Theresa Madaus: Real/Fake til you make

L&ATheresa used words spoken into a microphone from offstage as the opening of this piece, while the stage remained dark, describing something that we think is either our perspective in the audience or a representation of our perspective in the audience. Until it becomes somewhat impossible: a curtain pulling back in a performer’s torso revealing a second, miniature stage holding a second miniature performer. Then a phone rings in the audience. And the voice describes our reaction, or a representation of our reaction, to this phone ringing. What is real what is fake, yes, but also — what is next? which leads us to: what is happening? which to me is one of the most interesting and productive questions to be forced to confront in a performance.

Lights come up and the performer, Rachel Clark, enters, in lots of gold. There is plenty of lamé and the influence (or confluence within Theresa, I suppose) of the playfully chaotic work of Mad King Thomas is apparent. In the choreography, the lip-synching to Lionel Richie’s Hello, there is balanced a kind of camp and a level of sincerity that is evasive. Not because it is coy or uncertain, but because it is playing with the two sides of Theresa’s hyphenated title. While it isn’t clear to me what the result of authenticity would be in this case, it doesn’t matter: because it is the flexibility, the fluidity, the mutability that seems to be the material here. It is clearly, apparently, immediately fluid — in the way that the electric fan is held by the audience to blow the gold lamé wrap is a clear, apparent, and immediate way to refer to a production value that is itself a reference to an entire politics of performance, and performed self (one that is never clear, apparent, or immediate). This fluidity is held in opposition to an unquestioned authenticity that few of us feel regularly if ever, and many of us hold to be damaging and unhealthy because of its distorting confinement.

At one point, Rachel glides backward to the rear of the stage accomplishing a cross-body arm move that resembles simultaneously a punch, a dismissive wave, and a beckoning gesture all at once. Facial expression feeds into this boundary-crossing as Rachel alternately beams in what might be Las Vegas-show-type mask, theatrically expresses a range of emotions, and/or maintains a smooth “neutral” face (what I have heard Theresa herself call “pomo dancer face”). It appears to be everything all at once.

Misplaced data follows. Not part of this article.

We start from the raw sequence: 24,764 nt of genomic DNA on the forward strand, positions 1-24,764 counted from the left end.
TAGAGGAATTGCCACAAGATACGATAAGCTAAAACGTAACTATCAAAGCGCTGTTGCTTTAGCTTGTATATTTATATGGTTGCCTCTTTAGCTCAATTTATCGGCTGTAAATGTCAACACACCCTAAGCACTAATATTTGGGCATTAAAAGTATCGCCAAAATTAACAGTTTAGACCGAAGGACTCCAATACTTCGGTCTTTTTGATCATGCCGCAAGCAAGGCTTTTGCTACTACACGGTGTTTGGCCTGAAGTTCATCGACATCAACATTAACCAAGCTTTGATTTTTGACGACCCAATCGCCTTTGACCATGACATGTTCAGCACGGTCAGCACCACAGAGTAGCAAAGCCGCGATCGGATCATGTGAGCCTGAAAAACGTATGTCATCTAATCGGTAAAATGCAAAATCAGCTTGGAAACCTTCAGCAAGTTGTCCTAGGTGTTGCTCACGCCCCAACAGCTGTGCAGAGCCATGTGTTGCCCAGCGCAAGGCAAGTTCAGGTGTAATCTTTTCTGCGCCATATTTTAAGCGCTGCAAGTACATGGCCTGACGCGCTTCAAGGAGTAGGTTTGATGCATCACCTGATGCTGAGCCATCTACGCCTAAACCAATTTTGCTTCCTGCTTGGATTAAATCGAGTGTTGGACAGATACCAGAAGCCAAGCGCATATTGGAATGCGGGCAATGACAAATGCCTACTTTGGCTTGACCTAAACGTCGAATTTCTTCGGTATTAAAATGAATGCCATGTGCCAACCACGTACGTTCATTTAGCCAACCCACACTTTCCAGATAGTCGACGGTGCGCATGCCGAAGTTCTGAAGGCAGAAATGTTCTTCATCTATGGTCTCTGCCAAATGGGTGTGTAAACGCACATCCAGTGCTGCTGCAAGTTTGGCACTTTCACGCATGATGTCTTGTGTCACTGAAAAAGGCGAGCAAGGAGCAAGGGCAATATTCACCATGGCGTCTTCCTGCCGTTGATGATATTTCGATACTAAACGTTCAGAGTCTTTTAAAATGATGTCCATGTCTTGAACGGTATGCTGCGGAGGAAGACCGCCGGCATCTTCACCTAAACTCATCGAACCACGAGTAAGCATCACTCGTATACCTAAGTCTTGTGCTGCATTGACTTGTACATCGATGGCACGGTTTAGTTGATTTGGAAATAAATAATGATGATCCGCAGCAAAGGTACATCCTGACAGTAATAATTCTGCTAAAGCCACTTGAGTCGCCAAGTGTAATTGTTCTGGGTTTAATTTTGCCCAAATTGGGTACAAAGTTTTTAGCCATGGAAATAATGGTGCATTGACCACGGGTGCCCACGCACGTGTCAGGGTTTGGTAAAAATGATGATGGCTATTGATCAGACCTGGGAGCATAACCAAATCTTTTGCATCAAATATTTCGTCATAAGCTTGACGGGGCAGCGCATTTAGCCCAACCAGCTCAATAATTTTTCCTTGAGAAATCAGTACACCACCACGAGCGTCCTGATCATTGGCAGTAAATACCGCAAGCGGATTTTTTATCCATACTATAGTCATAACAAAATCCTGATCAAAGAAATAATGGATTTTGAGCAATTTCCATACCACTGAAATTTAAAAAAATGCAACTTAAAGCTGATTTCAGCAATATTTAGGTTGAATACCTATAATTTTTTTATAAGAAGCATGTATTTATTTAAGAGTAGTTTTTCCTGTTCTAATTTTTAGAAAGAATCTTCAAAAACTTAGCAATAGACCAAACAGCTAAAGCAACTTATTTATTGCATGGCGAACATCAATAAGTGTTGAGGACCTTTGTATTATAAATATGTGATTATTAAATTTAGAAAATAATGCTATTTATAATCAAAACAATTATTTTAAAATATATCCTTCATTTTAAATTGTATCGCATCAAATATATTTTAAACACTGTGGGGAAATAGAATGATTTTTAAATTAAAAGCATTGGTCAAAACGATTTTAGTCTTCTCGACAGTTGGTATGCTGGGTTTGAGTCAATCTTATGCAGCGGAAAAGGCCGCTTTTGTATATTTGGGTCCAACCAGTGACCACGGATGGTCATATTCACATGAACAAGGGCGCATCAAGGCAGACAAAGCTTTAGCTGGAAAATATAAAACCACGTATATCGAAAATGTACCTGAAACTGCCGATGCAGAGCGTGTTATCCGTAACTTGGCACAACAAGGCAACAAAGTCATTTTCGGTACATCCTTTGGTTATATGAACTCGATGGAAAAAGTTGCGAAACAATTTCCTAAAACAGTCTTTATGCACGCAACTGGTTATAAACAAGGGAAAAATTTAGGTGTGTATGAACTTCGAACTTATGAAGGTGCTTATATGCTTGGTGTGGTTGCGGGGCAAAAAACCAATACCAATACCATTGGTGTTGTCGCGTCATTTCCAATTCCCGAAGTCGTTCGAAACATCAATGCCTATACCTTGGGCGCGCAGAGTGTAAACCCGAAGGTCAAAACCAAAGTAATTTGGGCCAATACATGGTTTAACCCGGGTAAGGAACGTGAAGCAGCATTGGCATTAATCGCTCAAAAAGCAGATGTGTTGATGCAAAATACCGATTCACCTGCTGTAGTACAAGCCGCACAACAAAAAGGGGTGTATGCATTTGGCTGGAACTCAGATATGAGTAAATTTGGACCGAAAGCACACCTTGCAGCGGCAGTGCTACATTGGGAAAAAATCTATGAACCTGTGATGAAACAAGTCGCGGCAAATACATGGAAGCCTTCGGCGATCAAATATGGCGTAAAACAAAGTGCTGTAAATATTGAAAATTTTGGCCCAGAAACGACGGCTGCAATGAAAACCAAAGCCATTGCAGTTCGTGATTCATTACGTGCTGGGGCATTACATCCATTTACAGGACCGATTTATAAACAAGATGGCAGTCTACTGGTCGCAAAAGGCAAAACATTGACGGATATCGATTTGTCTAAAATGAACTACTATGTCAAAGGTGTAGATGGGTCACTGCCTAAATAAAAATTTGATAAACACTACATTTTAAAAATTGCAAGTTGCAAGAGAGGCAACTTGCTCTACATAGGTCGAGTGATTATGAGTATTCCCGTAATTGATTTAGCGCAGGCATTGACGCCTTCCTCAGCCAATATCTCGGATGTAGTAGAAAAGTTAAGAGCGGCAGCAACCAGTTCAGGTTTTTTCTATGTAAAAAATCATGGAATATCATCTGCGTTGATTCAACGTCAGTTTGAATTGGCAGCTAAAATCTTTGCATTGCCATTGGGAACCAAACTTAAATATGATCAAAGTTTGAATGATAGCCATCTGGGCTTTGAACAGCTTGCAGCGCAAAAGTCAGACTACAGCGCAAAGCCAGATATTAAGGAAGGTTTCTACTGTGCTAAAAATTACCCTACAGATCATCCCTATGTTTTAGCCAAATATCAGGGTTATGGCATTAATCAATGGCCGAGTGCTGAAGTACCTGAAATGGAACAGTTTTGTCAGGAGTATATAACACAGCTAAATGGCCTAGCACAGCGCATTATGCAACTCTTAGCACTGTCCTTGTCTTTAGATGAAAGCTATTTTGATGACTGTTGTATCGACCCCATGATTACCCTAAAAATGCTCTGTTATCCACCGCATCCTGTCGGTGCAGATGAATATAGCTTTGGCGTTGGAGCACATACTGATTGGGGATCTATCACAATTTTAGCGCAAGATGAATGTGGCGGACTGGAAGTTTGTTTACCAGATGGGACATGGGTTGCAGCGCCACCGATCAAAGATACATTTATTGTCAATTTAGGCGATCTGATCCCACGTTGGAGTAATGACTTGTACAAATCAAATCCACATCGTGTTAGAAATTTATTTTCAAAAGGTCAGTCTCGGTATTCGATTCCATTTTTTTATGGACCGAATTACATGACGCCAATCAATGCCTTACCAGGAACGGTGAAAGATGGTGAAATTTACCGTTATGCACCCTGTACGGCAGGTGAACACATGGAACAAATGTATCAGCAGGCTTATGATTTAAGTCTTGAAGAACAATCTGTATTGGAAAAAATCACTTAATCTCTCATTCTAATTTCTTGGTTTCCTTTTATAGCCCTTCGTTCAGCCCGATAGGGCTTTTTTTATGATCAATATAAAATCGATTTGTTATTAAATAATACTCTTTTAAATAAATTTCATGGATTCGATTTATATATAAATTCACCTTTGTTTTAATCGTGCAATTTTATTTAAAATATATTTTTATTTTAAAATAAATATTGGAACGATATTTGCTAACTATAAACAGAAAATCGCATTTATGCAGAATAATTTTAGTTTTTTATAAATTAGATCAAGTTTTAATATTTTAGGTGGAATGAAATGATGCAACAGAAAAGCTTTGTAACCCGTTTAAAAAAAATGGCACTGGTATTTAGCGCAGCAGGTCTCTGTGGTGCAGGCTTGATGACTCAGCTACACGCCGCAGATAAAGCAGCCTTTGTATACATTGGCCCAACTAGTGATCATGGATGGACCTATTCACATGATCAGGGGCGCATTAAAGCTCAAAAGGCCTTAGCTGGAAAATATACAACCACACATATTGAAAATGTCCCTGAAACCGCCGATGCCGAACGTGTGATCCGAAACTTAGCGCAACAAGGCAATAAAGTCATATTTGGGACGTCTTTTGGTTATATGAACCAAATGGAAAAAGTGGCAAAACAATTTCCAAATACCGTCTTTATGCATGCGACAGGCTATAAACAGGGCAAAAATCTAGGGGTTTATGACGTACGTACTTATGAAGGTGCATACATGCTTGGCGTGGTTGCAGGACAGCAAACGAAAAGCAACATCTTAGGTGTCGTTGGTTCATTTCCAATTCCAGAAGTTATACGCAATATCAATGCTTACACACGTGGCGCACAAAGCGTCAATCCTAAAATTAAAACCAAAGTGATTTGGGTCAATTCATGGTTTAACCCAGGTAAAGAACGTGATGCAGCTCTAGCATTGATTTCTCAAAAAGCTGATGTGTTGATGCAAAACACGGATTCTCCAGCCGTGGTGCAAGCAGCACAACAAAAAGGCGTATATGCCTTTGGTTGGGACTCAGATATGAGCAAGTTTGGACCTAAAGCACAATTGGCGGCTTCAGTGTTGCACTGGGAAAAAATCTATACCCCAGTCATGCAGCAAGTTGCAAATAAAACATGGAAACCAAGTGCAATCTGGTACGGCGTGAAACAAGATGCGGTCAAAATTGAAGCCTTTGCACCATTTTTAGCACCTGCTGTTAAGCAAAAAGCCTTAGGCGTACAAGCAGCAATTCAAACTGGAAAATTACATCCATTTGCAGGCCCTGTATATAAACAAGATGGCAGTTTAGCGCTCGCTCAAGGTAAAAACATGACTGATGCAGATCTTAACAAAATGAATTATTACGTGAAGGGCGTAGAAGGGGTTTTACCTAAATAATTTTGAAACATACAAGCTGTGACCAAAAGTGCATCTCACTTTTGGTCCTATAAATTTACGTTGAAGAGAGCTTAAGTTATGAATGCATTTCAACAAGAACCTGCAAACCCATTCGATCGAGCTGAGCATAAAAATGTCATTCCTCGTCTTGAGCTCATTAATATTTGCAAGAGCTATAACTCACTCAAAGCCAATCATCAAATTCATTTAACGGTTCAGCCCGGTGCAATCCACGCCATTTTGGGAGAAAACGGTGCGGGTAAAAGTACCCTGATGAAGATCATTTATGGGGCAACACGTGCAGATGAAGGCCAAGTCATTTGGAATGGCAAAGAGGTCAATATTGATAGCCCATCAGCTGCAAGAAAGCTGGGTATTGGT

The second part is accompanied by Adele’s Hello. It is performed partially in lip-synch with the aid of a small rectangular gold frame and Rachel’s fingers, walking. Yes: Hello Hello. The blatant repetition, or recurring genetic trait, of the greeting as structuring motif could be seen as part of Theresa’s “over-the-top-imagery,” but I think it is more accurately an instance of our return, as an observing audience, to meet the performance again in its new/different/second/other face. This section didn’t seem to have the same camp/sincerity dichotomy at play, but instead seemed to disrupt scale, performance, effort, and choreography — allowing us, in the context of watching a student dance concert, to depart not only from these (rather loose) politics and habits of watching, but also from the politics and habits of the first Hello section. What is happening?

There are clear parallels in this piece to drag performance and the “identity construction and trapped queer longings” that Theresa mentions in the program bio, and it is clear that these historically informed techniques and forms play a part in the flexible nature of the Real/Fake binary as presented by this work that undermines the binaries of other identities (gender, performance, desire, etc.).

The choice of having two Hello songs structure the piece acts to fold the performance back against itself, but there is also a folding in the way the movement vocabulary contained (particularly as Theresa’s vocabulary is performed by Rachel Clark’s body) both a periodic, almost vaudevillian theatrical mode, and a more fluid, gestural, contemporary dance mode. But for me the most interesting aspect of the fluidity in this performance is the way it seems to escape any trapping, in the way that desire evades stability. As each movement departs from the stability of an initial interpretation it opens the door to a further, opposite (or at least, different) interpretation. As each half folds against the other, both in performed time and in memory, the implied comparisons close off initial stabilities in favor of fluidities and uncertainty. What is happening?


Theresa Madaus
Real/Fake til you make
Zenon Dance Zone Concert
Hennepin Center for the Arts, Studio 4A
March 12, 2016
Charles Campbell


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